John Massey has served his time in prison
18 May, 2018
• I WOULD like to respond to your correspondent Alex Graff’s demand, if I may, that the New Journal issues an apology for the reporting on the release of John Massey, (Your story about the prisoner released after 43 years upset and appalled me, May 10).
It’s clear that this reader’s understanding of reporting is as poor as their understanding of the criminal justice system. John Massey’s release was big news. He is a local man and therefore, for the New Journal, this was a big story.
I saw no “laud and applaud” reportage by Dan Carrier. What I saw was a story of triumph over adversity, and his family’s happiness at John’s freedom – something they have earned after 43 years.
Yes, there is a victim. There will always be a victim. But John Massey carries that burden and in the eyes of the justice system he has served his time.
This story was about his freedom, not an incident that happened 43 years ago. So let us be clear what the story was about before we throw our arms up in offence demanding apologies.
Broadening the scope of our offence to not only the victim’s family but “all victims of crime” is bordering on ridiculous.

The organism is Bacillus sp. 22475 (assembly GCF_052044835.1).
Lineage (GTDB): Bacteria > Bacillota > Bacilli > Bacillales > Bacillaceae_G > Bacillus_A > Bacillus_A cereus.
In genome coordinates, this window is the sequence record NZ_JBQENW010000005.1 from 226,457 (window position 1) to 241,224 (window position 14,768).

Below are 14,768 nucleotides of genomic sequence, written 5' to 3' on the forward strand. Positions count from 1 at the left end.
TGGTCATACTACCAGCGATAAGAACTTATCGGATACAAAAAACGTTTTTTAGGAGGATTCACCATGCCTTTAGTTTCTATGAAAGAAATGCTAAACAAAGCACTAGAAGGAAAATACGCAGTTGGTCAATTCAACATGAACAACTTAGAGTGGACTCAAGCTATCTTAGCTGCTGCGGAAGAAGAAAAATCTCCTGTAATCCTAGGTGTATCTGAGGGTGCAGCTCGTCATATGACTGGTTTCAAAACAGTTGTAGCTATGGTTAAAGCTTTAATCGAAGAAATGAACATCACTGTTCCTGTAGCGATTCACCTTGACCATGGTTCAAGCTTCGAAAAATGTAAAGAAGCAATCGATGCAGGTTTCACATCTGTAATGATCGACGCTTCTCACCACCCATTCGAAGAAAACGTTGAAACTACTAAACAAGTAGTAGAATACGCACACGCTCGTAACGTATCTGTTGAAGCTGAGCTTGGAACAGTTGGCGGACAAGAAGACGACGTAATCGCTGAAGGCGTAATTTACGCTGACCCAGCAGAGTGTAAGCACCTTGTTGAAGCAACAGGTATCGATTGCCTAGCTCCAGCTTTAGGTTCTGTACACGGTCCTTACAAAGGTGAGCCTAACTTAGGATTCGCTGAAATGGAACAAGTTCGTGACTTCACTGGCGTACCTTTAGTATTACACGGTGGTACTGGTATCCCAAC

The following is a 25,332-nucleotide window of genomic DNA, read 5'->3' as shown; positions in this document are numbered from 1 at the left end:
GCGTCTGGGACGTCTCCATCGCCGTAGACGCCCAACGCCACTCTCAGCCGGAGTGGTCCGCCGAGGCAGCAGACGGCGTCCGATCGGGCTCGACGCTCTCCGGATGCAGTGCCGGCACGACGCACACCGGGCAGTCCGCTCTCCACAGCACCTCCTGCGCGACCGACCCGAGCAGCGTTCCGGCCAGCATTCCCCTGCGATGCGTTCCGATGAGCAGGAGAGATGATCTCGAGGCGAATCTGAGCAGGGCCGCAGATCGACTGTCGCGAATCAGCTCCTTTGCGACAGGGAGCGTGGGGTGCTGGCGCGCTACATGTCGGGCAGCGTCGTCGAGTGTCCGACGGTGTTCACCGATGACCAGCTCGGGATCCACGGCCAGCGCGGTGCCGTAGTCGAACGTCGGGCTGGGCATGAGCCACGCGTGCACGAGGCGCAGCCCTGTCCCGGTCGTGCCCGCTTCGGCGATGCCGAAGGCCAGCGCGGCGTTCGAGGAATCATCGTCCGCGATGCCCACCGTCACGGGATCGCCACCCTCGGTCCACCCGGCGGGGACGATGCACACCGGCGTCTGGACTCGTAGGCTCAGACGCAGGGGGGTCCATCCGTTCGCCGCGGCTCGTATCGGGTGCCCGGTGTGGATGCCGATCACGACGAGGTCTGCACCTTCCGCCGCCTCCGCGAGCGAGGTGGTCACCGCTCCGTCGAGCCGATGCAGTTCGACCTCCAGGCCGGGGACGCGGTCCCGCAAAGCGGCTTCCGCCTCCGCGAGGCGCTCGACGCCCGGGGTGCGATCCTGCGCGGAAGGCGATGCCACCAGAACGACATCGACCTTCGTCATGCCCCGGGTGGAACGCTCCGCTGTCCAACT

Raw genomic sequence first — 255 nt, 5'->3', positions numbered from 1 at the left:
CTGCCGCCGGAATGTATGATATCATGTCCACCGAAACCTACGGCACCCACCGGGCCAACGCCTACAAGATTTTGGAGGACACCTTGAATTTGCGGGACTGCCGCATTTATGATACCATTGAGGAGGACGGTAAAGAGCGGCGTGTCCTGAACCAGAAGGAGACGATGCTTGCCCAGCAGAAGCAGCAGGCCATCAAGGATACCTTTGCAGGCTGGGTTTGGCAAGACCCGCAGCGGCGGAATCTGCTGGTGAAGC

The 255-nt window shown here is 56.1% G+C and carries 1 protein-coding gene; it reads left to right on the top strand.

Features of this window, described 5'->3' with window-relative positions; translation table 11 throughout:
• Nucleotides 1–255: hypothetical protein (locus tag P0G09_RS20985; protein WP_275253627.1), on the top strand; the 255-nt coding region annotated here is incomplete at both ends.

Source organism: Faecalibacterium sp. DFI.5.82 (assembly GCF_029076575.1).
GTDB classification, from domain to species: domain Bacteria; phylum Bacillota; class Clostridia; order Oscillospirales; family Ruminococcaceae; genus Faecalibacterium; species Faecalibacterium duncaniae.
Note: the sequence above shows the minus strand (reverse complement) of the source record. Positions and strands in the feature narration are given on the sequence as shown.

The story was well written and covered all the necessary facts. So please don’t ask “how are you expecting your readers to feel about this?”. We can all make up our own minds, thank you.
Is Alex Graff really a firm believer in allowing someone “a chance of a fresh start” when that statement is followed by “How do think your readers might feel with a convicted murderer on the streets?”
Whether we lock people up for rehabilitation or punishment, the great majority will be released at some point (these include serial rapists, paedophiles, multiple murderers and terrorists).
John Massey is nearly 70 years old and has been judged no longer a threat to the public. His chances of committing the index offence he was convicted of in 1975 are zero. So I haven’t lost any sleep since Mr Massey’s release.
I am however increasingly worried about the people carrying knives, guns and bottles of acid. I imagine if you stopped and searched Mr Massey, you’d find a Freedom Pass!
As painful as it must be for the family of Charlie Higgins (and my thoughts go out to them), John Massey has served his time and earnt his freedom.
Well done to New Journal for covering an important local story.